"He said, 'Is Sharon O'Hara in the audience?'" the Arlington woman recalled.
Who was asking? O'Hara still can't believe that it was President Barack Obama.
On Feb. 17, 2012, Obama toured the Everett plant, praising Boeing and its workers for bringing "jobs and manufacturing back to America." He called the 787 Dreamliner "the plane of the future."
O'Hara, 59, didn't just happen to be in the audience. That took some doing. And meeting Obama last February wasn't her only close encounter with the president. Again in May, O'Hara had the chance to see Obama, that time in Washington, D.C.
It all happened because of O'Hara's reaction back on Dec. 15, 2009, when the 787 made its first flight.
An executive office administrator for leaders of Boeing's 787 team, O'Hara was interviewed by Boeing's Lori Gunter about seeing a Dreamliner take off in Everett for the first time. "I had goose bumps and tears," O'Hara said that day. "We said we would do it and we did."
Before Obama's trip to Everett, the White House took notice of O'Hara's pride in the new airplane.
O'Hara, though, had been battling cancer and wasn't working in early 2012. Suffering from multiple myeloma, she had undergone a stem-cell transplant on Oct. 13, 2011.
"I was on a leave of absence," said O'Hara, a 21-year Boeing employee who is now back at work. During her leave, O'Hara had a call from a Boeing office executive telling her the White House would be calling her -- and that it wasn't a joke.
Obama, she learned, wanted to use her quote from the day of the first 787 flight in his speech at Boeing. When the White House did call, she told them she wasn't invited to the president's appearance. "They said, 'Consider yourself invited,' " O'Hara recalled.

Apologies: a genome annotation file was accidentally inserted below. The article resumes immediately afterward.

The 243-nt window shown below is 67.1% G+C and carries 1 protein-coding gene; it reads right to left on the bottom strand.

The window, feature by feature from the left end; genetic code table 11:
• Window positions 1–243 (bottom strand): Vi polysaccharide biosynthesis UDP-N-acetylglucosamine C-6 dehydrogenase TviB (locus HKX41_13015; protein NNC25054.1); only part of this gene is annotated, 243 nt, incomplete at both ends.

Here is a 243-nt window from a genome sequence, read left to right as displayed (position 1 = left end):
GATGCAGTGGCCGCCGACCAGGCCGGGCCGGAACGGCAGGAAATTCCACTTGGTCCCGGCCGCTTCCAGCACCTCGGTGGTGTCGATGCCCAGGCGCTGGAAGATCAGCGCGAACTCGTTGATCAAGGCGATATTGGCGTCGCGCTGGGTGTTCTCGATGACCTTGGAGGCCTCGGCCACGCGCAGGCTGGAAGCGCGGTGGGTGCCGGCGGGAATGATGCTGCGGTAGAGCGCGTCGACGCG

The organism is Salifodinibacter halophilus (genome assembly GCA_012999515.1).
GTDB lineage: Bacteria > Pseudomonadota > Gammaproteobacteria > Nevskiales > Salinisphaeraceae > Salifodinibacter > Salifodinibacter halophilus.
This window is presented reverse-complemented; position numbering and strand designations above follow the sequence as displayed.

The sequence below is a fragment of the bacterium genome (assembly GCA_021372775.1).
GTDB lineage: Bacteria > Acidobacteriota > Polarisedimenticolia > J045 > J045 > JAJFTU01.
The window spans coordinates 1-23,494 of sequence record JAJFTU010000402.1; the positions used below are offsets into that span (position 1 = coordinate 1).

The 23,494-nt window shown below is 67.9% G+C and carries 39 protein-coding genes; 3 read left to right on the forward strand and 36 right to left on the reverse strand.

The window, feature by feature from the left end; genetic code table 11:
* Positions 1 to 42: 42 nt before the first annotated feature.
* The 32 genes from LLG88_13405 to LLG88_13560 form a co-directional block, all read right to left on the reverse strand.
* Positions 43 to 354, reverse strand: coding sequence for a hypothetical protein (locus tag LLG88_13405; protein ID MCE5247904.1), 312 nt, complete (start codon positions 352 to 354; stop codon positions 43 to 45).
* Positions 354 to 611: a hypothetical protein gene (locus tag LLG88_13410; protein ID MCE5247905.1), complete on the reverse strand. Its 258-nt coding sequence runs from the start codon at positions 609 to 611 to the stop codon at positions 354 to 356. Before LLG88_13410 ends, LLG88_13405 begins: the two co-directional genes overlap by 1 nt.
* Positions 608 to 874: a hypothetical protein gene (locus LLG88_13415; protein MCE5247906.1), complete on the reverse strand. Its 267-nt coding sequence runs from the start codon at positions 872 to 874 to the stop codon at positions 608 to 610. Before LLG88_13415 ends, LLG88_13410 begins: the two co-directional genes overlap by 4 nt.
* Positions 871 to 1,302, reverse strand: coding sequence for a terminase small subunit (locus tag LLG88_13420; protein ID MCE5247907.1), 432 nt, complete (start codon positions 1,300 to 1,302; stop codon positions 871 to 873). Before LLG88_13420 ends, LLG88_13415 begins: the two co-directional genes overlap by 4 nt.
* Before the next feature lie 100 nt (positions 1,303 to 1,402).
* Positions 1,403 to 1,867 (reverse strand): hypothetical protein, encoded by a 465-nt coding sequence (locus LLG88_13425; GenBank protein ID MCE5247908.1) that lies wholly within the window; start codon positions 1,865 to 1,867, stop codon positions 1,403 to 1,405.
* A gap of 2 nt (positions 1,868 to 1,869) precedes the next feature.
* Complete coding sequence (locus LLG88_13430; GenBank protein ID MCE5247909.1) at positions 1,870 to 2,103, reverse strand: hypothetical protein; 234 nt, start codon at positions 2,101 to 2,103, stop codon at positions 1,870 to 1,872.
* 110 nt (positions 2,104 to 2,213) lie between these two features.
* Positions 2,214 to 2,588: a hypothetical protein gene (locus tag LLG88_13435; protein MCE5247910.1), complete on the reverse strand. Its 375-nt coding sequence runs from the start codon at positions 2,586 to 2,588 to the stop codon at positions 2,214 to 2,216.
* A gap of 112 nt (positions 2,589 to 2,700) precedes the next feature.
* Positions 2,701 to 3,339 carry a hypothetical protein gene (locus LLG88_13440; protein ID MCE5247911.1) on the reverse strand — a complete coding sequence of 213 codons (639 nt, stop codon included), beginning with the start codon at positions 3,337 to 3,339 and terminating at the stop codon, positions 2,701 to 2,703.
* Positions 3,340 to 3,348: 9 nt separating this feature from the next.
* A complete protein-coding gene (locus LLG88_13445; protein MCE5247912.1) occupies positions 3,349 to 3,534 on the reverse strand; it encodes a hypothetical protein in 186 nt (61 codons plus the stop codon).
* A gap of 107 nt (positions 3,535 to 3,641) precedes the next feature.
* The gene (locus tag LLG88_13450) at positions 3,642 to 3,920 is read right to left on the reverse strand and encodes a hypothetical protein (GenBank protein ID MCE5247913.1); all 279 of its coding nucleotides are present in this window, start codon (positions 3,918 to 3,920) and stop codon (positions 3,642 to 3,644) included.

"I'm an Obama fan anyway, but it wouldn't have mattered if he were Democrat or Republican, black, white, yellow or green -- it was the president of the United States of America," she said.
She got to sit with VIPs at the Boeing plant, and after Obama asked "Is Sharon O'Hara in the audience?" she was able to meet him and pose for pictures. Her daughter, Boeing worker Veronica O'Hara, was also there.
"He smiled, gave me a great big hug, and kissed me on the cheek," she said. "His smile is just extraordinary."
Not long after Obama's visit, O'Hara tried going back to work. With her weakened immune system, she contracted pneumonia and needed more time off. When she got another call from Boeing, she thought it would be about working from home.
Instead, the caller asked "Are you sitting down?"
It was a Boeing engineer calling to tell her she had been invited to the White House for the president's signing of the Export-Import Bank Reauthorization Act of 2012.
The act is helpful to Boeing because it aids U.S. exporters by providing financial assistance to foreign entities that buy American-made products. The bill Obama signed May 30 extended the mandate through September 2014, and raised its financing cap to $140 billion.
"Our middle class was created by workers who made and sold the best products in the world," Obama said at the signing ceremony.
O'Hara stood right behind the president when he said those words. She credits Boeing's Megan Ryder with quickly putting her back on full-time status so she could make the trip.
She flew first-class on a red-eye flight. In Washington, D.C., she met with Tim Keating, a Boeing senior vice president of government operations.
The signing was supposed to be in the Rose Garden. Weather didn't cooperate, O'Hara said, so it was held in Eisenhower Executive Office Building next to the West Wing of the White House. After the signing, O'Hara did some sightseeing and took a White House tour.
"Here I am, a cancer survivor, a middle American," she said. When Obama greeted her, she reminded him they had met before. She recalled him saying, "I remember. How is your health?"
"With all the people this man meets, he remembers the ordinary people. That's what I love about this president," O'Hara said.
And the 787, now grounded after incidents involving its lithium-ion batteries, what does O'Hara think about that?
"I still think it's the best airplane out there," she said.
Julie Muhlstein: 425-339-3460, firstname.lastname@example.org.
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